Although a greater number of subspecialists does increase the intensity, number and cost of services, research by Barbara Starfield at the Johns Hopkins University Bloomberg School of Public Health consistently demonstrates the opposite occurs in communities with more primary care physicians, particularly family physicians.

Starfield concludes that an increase of one primary care physician per 10,000 population resulted in a reduction of 34.6 deaths per 100,000 population at the state level.

Katherine Baicker, professor of health economics at Harvard School of Public Health, and Amitabh Chandra at the Harvard Kennedy School of Government confirm these findings. Their research shows that increasing the number of primary care physicians results in a significant increase in the quality of health care and a reduction of cost to patients. However, increasing the number of subspecialists was associated with higher costs and poorer quality.

At issue, then, is not the total number of physicians, but the number of family physicians and their primary care colleagues. Demographics, an aging population and resulting increased demand for services will require a significant increase in the number of these physicians.

Given the long-term process required to train primary care physicians, we will continue to struggle with a shortage of primary care physicians, and that shortage will affect patients' access to care. Family physicians now are working to fill some of those gaps, according to a 2008 survey by the American Academy of Family Physicians. The survey found 42 percent of respondents offer extended office hours and 29 percent provide open access or same-day scheduling.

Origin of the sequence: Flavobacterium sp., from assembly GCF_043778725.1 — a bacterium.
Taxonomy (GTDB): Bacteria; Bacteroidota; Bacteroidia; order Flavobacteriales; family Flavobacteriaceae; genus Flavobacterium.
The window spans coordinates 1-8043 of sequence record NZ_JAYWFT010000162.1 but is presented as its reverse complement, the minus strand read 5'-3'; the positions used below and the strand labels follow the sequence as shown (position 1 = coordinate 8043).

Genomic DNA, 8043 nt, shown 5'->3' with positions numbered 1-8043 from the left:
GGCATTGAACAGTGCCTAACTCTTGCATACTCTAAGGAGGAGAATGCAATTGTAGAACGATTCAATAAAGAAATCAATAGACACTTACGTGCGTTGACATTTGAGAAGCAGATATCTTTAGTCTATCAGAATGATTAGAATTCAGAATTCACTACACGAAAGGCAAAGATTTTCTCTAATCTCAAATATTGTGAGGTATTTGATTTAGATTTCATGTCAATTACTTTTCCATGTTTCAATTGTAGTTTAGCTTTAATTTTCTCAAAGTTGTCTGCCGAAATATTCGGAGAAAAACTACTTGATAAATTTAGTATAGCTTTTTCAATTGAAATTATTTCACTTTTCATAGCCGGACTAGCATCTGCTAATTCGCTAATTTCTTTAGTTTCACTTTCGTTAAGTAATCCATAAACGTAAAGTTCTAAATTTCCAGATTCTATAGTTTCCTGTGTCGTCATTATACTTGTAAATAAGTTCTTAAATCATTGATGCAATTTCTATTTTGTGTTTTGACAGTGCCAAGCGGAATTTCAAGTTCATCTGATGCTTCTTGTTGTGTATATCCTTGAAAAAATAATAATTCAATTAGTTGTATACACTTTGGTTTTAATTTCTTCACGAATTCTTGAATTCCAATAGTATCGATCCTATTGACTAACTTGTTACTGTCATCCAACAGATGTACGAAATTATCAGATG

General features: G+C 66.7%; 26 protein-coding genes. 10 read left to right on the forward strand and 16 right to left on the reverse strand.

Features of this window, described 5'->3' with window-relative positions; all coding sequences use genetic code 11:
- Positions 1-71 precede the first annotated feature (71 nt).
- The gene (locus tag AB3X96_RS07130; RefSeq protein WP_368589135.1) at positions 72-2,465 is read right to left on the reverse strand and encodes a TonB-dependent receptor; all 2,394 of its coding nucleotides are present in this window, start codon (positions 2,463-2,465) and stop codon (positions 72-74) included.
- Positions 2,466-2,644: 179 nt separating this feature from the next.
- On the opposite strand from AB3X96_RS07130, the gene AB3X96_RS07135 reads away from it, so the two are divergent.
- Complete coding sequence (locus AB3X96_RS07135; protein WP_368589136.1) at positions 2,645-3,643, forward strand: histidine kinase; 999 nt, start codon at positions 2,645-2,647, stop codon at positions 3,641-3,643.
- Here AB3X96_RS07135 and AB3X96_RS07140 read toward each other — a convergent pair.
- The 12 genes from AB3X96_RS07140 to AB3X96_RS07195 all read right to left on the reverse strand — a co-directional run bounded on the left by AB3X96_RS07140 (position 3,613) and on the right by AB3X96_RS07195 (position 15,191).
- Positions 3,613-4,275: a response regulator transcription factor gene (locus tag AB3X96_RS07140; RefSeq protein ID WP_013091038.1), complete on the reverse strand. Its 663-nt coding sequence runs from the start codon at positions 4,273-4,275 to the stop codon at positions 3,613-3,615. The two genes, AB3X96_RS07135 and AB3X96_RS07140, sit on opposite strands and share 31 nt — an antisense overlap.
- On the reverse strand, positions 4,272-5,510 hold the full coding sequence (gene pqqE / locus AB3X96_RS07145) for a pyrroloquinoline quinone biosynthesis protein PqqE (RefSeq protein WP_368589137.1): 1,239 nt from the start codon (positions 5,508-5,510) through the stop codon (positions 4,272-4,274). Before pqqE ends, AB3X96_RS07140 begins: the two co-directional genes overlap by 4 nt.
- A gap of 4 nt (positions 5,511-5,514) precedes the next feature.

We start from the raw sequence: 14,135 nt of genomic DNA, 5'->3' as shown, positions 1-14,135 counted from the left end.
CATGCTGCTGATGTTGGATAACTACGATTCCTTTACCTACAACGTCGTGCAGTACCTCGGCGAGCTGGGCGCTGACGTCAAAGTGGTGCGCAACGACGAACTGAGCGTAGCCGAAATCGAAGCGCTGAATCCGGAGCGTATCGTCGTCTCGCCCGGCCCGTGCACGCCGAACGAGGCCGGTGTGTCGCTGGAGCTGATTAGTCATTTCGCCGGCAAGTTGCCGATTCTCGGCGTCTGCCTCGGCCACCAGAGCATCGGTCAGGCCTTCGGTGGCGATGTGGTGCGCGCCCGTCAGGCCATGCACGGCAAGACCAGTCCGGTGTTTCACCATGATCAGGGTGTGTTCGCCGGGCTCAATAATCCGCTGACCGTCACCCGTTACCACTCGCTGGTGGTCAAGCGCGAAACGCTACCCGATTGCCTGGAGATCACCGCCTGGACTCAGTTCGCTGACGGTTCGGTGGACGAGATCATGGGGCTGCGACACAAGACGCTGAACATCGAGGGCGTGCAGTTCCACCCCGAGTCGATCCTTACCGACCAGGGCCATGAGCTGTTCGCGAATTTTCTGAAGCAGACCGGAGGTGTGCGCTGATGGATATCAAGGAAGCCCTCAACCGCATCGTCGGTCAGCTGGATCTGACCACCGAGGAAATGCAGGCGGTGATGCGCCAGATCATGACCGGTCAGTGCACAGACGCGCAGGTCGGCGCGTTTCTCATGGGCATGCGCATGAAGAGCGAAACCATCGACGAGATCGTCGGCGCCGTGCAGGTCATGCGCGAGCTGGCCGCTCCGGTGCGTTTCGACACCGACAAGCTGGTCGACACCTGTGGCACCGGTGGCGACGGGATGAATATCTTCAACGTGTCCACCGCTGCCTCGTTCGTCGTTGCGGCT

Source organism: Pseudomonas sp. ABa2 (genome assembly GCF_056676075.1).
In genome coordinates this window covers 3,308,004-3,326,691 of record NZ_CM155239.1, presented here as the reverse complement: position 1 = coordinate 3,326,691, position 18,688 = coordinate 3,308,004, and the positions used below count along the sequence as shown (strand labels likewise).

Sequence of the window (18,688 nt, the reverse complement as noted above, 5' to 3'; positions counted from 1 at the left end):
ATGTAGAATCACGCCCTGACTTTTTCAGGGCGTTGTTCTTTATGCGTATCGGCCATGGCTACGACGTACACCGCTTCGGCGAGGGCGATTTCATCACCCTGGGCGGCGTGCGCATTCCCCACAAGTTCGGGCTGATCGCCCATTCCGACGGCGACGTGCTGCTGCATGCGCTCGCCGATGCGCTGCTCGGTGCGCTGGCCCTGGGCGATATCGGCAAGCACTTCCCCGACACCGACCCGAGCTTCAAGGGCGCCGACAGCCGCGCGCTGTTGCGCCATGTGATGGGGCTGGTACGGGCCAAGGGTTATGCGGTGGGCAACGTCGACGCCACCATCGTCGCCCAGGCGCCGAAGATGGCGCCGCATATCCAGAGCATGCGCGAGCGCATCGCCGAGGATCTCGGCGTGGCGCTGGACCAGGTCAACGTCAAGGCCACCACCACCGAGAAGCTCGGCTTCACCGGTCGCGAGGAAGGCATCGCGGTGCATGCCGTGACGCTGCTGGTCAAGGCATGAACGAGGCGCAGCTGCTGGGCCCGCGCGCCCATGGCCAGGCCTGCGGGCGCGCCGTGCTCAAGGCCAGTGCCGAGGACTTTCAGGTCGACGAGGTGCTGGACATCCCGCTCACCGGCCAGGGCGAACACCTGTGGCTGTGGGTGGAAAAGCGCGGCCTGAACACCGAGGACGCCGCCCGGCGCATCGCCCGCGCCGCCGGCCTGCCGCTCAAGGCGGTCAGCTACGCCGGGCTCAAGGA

Moreover, 36 percent offer Web-based health information, 32 percent (up from 10 percent two years ago) prescribe medications by e-mail, and 21 percent (up from 18 percent two years ago) offer e-mail interactions. In short, despite the financial disincentives and other barriers in the current system, family physicians are working to meet patients' needs for convenience and access.

They are improving this convenience and access with the help of nurses and nurse practitioners, who are excellent sources of care when patients have a known set of conditions and diagnoses that are amenable to treatment protocols.

Likewise, walk-in clinics can fill the access gap when patients have an acute problem that requires a treatment that can be spelled out by an accepted protocol. However, even these clinics rely on an adequate number of primary care physicians.

Most walk-in clinic staff realize that convenience should not trump quality or continuity, and most will refer patients to a primary care physician for follow-up and ongoing care. Again, without an adequate number of primary care physicians, these patients will have only partial access to the care they need.

Family physicians and other primary care providers are part of the solution, not part of the problem. It is important at this critical time of restructuring the health care system to understand clearly what we are trying to accomplish.

What we are building is a high-quality, accessible health care system that increases patient satisfaction and health care outcomes while we decrease cost and ethnic disparities. This is what a primary-care based health system will deliver. This is why President Obama and Congress aim to rebuild the U.S. health care system around primary care. This is why we need more primary care physicians.

The opinions expressed in this commentary are solely those of Dr. Ted Epperly.